It has been five years since Cadillac announced it was working on a system it calls “Super Cruise” that would be capable of steering, braking, and lane-centering in highway driving without human intervention.
While at that time, the notion of a self-driving car still seemed like fodder for science fiction, it's now fait accompli, with Caddy announcing that its Super Cruise system will debut this fall in the North American versions of its flagship CT6 sedan.
Cadillac’s system affords hands free operation by essentially incorporating the CT6’s existing suite of driver assistance technology – including adaptive cruise control, blind spot and lane-monitoring systems – along with a self-steering function.
While engaged, Super Cruise will maintain a safe distance between the vehicle and traffic ahead at a speed selected by the driver, and will keep the car centered within lane markers.
For added safety, Super Cruise includes something Tesla's controversial Autopilot system lacks, namely a driver attention system that keeps an electric eye on a motorist’s head position via a steering wheel-mounted camera to ensure he or she is properly and prudently monitoring the road and is ready to re-take control of the vehicle if necessary.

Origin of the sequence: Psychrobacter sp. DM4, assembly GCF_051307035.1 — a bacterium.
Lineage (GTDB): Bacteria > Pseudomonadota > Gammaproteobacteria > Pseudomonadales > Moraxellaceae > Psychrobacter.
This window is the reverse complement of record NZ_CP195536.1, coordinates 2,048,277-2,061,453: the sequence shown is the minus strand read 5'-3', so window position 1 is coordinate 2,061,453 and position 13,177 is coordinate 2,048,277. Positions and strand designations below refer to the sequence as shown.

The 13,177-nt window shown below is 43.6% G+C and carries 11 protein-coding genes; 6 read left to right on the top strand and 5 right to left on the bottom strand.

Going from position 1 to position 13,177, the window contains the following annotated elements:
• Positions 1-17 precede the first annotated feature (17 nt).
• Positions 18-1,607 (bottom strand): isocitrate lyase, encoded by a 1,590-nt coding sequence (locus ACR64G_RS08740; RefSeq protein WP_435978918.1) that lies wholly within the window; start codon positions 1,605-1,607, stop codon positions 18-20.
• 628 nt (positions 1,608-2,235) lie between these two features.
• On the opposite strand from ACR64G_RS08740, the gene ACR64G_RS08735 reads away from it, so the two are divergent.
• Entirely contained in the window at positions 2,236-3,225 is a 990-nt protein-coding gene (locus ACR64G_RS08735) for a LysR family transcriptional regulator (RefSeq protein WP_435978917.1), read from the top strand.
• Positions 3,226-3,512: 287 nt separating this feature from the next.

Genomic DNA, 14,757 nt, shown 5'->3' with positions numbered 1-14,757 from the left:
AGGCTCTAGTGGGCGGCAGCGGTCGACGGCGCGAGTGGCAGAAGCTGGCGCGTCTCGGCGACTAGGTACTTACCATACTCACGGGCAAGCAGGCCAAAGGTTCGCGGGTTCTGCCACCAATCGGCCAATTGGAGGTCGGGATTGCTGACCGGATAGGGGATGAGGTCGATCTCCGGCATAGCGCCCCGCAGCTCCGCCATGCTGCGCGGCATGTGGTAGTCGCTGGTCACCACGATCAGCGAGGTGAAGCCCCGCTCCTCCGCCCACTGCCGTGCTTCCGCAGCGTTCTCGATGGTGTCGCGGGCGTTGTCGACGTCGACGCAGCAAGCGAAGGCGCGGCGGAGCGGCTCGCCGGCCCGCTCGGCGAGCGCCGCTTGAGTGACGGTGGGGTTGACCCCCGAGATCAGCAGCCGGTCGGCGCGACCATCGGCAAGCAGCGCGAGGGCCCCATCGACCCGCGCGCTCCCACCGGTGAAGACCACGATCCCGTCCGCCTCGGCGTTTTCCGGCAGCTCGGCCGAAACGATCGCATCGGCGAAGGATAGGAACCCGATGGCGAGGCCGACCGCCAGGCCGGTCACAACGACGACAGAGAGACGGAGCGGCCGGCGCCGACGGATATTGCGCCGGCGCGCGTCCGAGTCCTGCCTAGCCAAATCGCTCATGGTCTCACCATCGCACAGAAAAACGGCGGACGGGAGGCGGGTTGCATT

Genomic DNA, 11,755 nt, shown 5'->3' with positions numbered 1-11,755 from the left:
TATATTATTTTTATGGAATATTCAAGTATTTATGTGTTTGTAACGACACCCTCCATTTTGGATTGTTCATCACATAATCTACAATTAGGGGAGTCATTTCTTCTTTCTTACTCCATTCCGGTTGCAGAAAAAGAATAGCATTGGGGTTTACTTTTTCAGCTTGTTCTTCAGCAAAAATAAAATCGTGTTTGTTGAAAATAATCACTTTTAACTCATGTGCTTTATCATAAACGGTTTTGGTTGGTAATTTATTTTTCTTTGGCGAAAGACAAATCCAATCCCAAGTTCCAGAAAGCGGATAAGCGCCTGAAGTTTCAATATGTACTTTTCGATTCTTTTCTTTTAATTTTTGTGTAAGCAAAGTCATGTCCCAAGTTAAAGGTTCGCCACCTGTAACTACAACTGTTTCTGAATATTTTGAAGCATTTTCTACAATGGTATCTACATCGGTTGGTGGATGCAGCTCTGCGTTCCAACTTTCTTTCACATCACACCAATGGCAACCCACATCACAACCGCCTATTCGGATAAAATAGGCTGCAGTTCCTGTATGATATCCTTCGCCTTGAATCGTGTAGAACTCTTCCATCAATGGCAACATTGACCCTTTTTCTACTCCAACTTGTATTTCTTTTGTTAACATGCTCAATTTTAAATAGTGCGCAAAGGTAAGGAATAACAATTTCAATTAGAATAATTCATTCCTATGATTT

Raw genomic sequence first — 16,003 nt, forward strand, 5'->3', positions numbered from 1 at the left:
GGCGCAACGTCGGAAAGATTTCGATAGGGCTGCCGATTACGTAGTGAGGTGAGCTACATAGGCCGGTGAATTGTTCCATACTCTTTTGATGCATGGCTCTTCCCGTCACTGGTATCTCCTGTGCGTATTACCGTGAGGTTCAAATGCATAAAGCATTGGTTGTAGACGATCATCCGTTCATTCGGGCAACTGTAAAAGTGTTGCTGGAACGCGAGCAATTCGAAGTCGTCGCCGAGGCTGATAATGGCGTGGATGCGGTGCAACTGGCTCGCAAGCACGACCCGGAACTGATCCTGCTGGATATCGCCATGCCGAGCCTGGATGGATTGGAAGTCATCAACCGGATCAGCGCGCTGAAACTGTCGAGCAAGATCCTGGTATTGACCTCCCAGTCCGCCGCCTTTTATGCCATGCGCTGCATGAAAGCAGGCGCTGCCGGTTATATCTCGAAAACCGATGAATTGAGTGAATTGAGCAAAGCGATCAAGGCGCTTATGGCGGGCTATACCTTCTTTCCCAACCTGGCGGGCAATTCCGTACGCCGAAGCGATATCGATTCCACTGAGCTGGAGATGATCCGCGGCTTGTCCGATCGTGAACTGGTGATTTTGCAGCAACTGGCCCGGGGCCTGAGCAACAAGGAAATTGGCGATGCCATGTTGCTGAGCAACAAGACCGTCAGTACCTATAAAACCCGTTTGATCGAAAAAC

Should the driver be caught, say, reading a book or is applying makeup while in Super Cruise mode, the system will give a series of audible, tactile, and visual warnings to advise him or her to refocus on the task at hand.
If after continued warnings the system determines the motorist is unresponsive, it will bring the vehicle to a controlled stop and, if needed, contact first responders via the car's OnStar telematics system.
Another key to the system is advanced LiDAR-scanned mapping of the entire U.S. and Canadian highway systems which, combined with real-time data from camera and GPS sensors is said to improve the CTS’ self-driving prowess by being able to anticipate and react to hills and curves encountered while en route.
For better or worse, however, the system is limited to use on “limited access highways,” which are defined as multi-lane roads having defined on- and off-ramps – Super Cruise simply won’t work over city streets or rural two-lane roads.
“While it is technically possible for the technology to drive hands-free on other kinds of streets and roads, we feel strongly that this targeted approach is the best to build consumer and regulatory confidence and enthusiasm for advanced mobility,” explains, the system’s chief engineer Barry Walkup.
No word yet on pricing or whether Super Cruise will be offered as a standalone option on the 2018 CT6, bundled with other features in one or more equipment packages, and/or offered standard on the top trim levels.